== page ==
"The MOQ starts with the source of undifferentiated perception itself as the ultimate reality. The very first differentiation is probably `change`. The second one may be `before and after`. From this sense of `before and after` emerge more complex concepts of time."[32]

We draw the reader's attention to the following. In the above quote, Pirsig's use of order, as described in the "very first" and "second" differentiations, seems to lead naturally to a conclusion that these differentiations mean first, second, third etc., in terms of the points in time at which they occurred (rather than, say, "first" in the way that the letter "A" is the first letter of the alphabet). This is assumed because one would expect further explication if a different interpretation was intended. When discussing the evolution of the concept of "time", Pirsig appears to accept that there were points in time before the concept of time had evolved. Indeed, Pirsig makes it clear that he does not think "time" was the first concept to have evolved, meaning that other concepts evolved at earlier points in time.

This begs the question of how the static intellectual patterns of evolution, time and change could be exhibited at a developmental stage (i.e. before human thought) when they supposedly did not exist. Or if these concepts do have some physical (or inorganic) aspect (so allowing them to have an effect before human thought) this seemingly contradicts Pirsig's statement that time (and by inference, evolution and order) are just static intellectual patterns.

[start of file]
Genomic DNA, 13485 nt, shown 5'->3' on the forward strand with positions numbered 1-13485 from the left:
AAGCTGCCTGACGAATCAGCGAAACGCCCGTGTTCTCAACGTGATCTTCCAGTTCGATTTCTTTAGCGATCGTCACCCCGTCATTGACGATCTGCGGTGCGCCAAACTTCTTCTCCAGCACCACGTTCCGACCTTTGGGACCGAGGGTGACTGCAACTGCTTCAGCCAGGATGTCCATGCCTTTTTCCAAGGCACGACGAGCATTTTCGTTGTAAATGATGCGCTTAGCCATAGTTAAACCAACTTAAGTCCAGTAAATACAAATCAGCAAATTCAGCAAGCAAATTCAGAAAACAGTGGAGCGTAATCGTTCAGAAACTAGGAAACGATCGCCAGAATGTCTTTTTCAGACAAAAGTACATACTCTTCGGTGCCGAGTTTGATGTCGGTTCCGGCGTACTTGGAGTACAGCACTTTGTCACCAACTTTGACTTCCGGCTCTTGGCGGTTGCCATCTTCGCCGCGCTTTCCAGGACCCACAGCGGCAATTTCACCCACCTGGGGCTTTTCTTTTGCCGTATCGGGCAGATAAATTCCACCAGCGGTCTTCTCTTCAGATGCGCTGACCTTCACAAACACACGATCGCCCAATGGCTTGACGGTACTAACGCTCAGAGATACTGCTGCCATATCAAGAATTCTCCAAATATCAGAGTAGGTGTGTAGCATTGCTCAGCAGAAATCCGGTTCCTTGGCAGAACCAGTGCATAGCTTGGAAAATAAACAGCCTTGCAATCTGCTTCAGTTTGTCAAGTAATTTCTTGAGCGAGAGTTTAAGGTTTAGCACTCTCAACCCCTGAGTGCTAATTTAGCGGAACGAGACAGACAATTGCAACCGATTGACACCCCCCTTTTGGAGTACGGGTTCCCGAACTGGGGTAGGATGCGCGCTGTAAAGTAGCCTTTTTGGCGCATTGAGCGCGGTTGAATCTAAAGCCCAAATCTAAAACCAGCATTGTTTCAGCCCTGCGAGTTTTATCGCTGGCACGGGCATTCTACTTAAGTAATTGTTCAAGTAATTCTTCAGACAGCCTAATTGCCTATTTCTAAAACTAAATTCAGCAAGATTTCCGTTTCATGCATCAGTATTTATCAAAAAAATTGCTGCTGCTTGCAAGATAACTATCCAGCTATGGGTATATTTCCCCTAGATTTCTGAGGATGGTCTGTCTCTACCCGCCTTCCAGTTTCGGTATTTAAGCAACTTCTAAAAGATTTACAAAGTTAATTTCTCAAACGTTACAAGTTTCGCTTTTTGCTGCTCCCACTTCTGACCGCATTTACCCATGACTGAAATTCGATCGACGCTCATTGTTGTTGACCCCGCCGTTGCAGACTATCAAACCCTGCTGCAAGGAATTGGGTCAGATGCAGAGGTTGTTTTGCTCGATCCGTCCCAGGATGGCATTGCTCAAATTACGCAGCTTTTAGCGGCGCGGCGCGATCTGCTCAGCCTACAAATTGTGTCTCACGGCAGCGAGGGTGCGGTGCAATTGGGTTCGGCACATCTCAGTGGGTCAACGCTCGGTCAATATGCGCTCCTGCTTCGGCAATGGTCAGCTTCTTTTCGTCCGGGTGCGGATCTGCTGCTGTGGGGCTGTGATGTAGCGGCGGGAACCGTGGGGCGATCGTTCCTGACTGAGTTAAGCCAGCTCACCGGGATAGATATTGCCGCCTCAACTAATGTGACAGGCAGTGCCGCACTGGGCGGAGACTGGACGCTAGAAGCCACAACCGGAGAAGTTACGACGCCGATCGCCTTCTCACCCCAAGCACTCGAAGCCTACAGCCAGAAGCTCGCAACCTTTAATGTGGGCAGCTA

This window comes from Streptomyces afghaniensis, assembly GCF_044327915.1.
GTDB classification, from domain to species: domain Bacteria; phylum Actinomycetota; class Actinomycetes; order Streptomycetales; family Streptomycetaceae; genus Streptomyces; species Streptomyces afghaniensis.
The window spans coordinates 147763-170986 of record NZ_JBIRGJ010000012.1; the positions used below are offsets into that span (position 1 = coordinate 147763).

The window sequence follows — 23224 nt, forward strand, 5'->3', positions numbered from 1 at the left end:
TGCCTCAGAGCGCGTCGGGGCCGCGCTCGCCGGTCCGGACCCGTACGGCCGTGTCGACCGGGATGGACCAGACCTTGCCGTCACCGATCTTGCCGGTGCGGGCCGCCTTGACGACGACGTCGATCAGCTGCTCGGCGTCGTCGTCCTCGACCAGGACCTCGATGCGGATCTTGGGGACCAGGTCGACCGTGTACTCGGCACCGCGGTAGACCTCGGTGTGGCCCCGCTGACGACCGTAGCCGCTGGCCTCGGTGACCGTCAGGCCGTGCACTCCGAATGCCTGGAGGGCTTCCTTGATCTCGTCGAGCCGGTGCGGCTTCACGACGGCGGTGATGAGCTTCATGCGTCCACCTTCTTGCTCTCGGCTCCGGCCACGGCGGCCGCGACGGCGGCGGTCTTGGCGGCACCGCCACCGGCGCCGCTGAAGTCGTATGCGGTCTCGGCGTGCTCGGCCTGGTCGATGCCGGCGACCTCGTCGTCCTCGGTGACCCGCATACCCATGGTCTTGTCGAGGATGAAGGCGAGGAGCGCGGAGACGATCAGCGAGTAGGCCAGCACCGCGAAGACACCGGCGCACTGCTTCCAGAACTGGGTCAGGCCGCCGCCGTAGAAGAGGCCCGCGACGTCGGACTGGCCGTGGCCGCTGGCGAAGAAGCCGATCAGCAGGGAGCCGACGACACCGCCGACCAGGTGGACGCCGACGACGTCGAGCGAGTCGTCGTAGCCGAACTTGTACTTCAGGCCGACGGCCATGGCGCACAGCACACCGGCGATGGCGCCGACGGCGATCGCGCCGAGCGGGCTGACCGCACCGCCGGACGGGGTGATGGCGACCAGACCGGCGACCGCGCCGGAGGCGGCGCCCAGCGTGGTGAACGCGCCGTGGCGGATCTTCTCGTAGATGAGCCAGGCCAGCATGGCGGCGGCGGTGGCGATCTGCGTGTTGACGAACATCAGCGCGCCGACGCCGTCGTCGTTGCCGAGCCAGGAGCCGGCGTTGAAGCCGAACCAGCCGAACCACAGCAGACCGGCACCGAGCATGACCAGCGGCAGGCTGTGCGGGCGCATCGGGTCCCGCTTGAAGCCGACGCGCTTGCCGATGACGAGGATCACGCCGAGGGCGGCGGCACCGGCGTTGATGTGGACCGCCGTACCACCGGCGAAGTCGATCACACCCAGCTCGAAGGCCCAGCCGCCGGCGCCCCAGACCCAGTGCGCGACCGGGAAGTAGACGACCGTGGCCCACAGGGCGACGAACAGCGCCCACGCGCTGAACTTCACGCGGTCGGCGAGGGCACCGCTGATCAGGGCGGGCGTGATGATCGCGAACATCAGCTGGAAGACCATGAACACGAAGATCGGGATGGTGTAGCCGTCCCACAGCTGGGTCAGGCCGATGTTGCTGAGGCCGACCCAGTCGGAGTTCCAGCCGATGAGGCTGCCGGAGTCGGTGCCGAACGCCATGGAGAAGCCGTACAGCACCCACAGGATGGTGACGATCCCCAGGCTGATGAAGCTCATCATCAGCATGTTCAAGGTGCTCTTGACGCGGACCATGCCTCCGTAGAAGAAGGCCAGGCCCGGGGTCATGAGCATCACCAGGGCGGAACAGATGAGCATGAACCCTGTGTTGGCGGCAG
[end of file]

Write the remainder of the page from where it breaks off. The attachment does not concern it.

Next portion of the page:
Finally, the use of evolution as a constituent of the MOQ suggests that Pirsig has relied upon the suppositions of classical SOM metaphysics; a metaphysics which often overlooks the MOQ requirement for all reality to stem from immediate experience. This, therefore, raises the possibility of contradiction within the MOQ. Moreover, it is worth noting that if the theory of cosmological evolution was shown to be false then Pirsig's ordering of the four static levels (found in the MOQ) would cease to be a viable basis for a moral framework.


Pirsig's Response:

This is a careful and accurate understanding of the Metaphysics of Quality which suffers only from the same sort of sketchiness found in Lila and the MOQ itself. The subject is so large and so different from conventional understanding it needs more space than other systems.